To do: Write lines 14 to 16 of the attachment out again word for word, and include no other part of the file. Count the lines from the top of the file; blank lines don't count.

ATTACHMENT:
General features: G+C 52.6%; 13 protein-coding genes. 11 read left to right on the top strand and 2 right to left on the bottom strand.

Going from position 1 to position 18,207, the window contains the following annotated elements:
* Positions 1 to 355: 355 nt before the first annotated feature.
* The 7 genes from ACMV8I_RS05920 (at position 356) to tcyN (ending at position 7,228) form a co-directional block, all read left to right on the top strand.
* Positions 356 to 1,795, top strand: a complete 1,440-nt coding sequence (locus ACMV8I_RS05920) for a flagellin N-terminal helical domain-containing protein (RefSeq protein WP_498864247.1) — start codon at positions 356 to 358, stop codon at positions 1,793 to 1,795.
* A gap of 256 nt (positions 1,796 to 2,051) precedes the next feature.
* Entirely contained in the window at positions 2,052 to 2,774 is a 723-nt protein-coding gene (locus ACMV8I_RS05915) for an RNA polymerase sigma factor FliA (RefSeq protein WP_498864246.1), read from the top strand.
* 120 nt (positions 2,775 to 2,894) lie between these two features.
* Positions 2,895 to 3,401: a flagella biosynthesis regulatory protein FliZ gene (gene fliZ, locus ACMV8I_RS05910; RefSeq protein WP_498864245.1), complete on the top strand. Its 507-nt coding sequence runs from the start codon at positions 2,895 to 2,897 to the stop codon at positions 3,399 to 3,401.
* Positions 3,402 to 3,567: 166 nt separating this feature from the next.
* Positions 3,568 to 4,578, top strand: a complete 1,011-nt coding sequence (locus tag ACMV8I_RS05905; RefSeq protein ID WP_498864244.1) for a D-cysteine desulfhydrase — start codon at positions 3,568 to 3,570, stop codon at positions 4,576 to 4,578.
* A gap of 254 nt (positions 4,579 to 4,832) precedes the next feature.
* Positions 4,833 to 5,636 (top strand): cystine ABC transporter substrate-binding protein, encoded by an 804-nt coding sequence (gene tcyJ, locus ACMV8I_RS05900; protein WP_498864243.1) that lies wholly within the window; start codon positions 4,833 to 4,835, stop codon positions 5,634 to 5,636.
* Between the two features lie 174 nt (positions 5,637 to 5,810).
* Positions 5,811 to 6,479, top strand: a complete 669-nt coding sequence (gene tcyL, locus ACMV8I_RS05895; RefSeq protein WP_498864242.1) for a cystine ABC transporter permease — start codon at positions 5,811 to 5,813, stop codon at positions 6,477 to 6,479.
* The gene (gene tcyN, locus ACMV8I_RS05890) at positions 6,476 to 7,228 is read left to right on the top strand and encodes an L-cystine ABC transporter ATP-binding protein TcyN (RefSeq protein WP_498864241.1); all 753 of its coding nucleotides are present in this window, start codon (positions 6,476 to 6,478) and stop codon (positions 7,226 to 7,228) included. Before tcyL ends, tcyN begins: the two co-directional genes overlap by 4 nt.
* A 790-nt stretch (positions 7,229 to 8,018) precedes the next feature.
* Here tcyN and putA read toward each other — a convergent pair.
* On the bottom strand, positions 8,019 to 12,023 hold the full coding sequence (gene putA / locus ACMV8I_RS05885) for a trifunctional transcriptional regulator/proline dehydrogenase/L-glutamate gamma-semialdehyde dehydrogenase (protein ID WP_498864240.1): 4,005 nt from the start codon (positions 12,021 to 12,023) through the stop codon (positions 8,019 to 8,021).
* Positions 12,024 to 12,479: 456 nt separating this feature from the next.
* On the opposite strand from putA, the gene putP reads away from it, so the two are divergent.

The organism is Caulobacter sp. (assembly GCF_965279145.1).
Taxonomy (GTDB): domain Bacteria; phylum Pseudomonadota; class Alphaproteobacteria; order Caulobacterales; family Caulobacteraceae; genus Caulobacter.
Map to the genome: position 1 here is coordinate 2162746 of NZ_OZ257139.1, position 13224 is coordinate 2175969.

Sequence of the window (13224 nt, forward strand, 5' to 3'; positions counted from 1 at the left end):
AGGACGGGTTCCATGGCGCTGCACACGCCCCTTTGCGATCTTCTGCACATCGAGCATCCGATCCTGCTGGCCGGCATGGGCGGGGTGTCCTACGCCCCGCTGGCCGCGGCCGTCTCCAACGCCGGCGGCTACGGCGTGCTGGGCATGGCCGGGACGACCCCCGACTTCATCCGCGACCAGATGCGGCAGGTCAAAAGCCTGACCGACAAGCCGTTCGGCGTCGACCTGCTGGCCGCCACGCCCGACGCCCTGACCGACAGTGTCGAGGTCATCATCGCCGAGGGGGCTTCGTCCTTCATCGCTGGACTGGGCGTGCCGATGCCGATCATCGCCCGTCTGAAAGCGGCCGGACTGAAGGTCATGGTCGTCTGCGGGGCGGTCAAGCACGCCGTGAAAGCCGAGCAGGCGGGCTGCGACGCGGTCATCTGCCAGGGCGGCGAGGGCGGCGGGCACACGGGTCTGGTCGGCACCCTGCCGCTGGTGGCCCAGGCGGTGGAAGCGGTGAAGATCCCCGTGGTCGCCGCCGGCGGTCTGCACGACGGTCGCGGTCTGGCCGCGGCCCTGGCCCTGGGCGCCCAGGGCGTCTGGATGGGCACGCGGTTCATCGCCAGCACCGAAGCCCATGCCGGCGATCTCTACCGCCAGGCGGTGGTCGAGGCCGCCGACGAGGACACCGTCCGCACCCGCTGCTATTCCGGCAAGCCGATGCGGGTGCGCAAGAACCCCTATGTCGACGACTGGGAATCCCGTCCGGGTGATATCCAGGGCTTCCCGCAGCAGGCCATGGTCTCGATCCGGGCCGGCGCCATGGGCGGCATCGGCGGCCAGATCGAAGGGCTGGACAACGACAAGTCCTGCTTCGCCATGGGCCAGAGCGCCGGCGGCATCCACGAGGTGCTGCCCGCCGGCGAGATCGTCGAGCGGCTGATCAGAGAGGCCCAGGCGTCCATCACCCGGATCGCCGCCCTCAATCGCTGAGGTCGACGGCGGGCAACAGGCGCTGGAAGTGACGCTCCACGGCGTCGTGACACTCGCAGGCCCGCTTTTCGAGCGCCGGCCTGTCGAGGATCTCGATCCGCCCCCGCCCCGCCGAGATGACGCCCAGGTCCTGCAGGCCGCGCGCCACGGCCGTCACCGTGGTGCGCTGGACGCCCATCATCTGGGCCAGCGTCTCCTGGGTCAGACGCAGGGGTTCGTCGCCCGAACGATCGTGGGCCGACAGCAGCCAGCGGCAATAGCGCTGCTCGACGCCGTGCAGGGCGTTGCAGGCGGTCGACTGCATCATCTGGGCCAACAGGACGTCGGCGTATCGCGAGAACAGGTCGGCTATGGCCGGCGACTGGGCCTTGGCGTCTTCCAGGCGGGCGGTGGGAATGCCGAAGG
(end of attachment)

* Between the two features lie 174 nt (positions 5,637 to 5,810).
* Positions 5,811 to 6,479, top strand: a complete 669-nt coding sequence (gene tcyL, locus ACMV8I_RS05895; RefSeq protein WP_498864242.1) for a cystine ABC transporter permease — start codon at positions 5,811 to 5,813, stop codon at positions 6,477 to 6,479.
* The gene (gene tcyN, locus ACMV8I_RS05890) at positions 6,476 to 7,228 is read left to right on the top strand and encodes an L-cystine ABC transporter ATP-binding protein TcyN (RefSeq protein WP_498864241.1); all 753 of its coding nucleotides are present in this window, start codon (positions 6,476 to 6,478) and stop codon (positions 7,226 to 7,228) included. Before tcyL ends, tcyN begins: the two co-directional genes overlap by 4 nt.